My personal experience of transitioning into motherhood underscored the complexities and emotional ups and downs that can come with it. I described a roller coaster ride during the first year of motherhood, which is a sentiment shared by many new mothers. The physical and emotional changes, combined with adapting to a new marriage, can indeed be overwhelming.

Same story different settings

The entire experience took me back to my official field visit to Jharkhand where my visit in the rural tribal area and the discussions with pregnant and lactating women opened my eyes to the harsh realities faced by many women in these situations. The stress and depression experienced by pregnant women due to family dynamics, including the influence of in-laws, highlight the need for more comprehensive support systems. Lack of knowledge of antenatal care as well as long distances to health centres and lack of transportation were additional reasons given for not seeking care during pregnancy.

Similar to this, women in Delhi’s urban slums have complained about a lack of safe spaces to talk about their first pregnancies and of acquiring the right information.

Traditional beliefs and rigid family systems can sometimes deter pregnant women from seeking necessary medical care, leading to delays in health-seeking behaviours.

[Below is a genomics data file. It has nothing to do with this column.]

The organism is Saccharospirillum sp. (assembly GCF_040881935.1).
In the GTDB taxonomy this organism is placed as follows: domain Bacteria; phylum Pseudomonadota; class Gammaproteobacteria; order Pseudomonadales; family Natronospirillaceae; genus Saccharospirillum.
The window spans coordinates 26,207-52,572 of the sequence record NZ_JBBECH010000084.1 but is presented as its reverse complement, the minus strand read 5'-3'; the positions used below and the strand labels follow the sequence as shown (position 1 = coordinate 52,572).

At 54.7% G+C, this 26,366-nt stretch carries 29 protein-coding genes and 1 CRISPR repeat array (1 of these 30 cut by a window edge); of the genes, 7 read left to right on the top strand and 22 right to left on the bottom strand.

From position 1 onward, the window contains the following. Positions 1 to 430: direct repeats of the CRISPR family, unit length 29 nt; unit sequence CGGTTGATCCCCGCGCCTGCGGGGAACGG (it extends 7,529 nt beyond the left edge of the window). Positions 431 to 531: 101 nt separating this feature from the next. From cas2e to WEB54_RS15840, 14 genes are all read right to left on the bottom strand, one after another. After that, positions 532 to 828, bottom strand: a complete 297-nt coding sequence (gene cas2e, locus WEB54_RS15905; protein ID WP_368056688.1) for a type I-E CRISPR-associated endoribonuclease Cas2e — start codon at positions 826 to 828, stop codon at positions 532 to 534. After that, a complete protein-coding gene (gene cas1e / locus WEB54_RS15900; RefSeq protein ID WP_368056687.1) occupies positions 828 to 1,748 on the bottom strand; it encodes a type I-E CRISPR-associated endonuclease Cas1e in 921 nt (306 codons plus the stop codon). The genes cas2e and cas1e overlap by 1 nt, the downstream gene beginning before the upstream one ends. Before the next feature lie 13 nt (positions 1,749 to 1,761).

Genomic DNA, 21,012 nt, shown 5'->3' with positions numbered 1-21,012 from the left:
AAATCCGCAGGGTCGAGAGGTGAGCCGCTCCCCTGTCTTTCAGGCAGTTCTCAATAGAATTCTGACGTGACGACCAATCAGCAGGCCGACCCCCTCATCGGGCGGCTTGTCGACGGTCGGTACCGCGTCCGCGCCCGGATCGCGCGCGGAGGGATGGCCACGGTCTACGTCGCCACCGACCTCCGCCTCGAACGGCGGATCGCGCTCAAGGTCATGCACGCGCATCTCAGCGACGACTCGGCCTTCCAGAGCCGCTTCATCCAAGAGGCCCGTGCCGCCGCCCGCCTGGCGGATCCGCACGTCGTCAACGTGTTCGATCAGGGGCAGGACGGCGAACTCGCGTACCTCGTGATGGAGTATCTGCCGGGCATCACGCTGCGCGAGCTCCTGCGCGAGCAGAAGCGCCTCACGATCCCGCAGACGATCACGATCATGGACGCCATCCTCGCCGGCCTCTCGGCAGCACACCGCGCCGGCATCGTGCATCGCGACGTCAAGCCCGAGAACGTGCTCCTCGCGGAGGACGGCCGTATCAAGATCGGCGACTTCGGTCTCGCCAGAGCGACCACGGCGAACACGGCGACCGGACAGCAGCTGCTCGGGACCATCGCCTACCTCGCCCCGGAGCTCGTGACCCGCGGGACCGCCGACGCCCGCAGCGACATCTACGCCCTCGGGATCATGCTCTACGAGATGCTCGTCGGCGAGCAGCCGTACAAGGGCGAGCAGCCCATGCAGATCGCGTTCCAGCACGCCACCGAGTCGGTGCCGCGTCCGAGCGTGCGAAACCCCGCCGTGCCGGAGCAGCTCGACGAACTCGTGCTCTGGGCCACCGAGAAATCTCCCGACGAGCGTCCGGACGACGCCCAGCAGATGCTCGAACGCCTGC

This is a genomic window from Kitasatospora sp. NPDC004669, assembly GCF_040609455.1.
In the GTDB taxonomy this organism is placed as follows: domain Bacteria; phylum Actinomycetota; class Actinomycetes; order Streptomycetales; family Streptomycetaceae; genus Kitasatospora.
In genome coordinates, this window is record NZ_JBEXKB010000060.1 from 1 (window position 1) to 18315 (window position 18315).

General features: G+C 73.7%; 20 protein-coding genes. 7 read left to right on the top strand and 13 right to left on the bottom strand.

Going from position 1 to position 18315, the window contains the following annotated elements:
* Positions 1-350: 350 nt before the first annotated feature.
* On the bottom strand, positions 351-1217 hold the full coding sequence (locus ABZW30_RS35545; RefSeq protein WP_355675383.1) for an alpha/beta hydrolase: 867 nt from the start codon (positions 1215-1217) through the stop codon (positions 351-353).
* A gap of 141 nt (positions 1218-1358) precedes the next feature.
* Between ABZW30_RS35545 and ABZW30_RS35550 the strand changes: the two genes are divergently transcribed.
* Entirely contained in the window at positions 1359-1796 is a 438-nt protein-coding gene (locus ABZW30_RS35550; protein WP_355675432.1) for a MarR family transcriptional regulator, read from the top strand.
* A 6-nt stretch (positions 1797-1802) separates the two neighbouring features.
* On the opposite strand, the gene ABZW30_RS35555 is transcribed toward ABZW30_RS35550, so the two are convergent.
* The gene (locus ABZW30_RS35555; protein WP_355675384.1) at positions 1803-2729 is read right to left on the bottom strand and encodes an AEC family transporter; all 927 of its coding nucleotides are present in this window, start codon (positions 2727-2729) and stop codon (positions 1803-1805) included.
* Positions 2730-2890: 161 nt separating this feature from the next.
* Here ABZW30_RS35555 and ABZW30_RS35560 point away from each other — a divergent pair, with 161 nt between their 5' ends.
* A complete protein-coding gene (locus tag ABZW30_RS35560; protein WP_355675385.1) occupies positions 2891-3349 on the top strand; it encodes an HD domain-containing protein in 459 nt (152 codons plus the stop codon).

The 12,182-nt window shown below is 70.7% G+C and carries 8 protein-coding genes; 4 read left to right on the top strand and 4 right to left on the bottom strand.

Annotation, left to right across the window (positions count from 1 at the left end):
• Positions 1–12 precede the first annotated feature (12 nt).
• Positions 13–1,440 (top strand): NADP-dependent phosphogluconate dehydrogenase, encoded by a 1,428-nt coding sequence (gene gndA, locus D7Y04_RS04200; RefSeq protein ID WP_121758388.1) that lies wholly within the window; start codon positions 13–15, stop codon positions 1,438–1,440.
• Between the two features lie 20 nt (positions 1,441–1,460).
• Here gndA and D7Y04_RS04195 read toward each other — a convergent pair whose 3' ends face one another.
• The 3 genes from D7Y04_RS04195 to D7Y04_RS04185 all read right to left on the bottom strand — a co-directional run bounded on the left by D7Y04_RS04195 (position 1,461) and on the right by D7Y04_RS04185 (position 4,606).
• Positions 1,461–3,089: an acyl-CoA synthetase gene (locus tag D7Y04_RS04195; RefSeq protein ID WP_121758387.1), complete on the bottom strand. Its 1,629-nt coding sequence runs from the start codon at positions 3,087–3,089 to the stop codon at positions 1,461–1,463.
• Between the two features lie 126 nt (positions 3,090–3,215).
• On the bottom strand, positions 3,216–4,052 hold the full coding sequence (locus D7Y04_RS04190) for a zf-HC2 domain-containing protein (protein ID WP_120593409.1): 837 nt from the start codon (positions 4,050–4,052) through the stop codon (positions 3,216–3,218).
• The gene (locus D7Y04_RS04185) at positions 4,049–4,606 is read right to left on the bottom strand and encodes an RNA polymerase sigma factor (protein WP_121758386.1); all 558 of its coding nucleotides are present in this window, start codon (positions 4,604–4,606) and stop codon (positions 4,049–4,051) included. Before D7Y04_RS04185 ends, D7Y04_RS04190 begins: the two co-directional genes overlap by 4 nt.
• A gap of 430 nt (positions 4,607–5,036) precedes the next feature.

This underscores the importance of education and awareness campaigns to change such perceptions and ensure the well-being of both the mother and the child.

My own emotional journey through pregnancy and the anticipation of motherhood further emphasises the need for strong social support systems. 

It’s a mother

It’s common for expectant mothers to have mixed emotions, ranging from happiness and excitement to anxiety and nervousness. These feelings are entirely normal but having a support network can make a significant difference in how mothers navigate this transformative period.

The importance of screening for depressive symptoms in all pregnant women, regardless of their background is much needed. This is a crucial step in identifying and addressing maternal mental health issues early on, ensuring the well-being of both the mother and the baby. For me, it’s become undeniably clear from my journey that there is a pressing need for greater awareness and unwavering support in this area.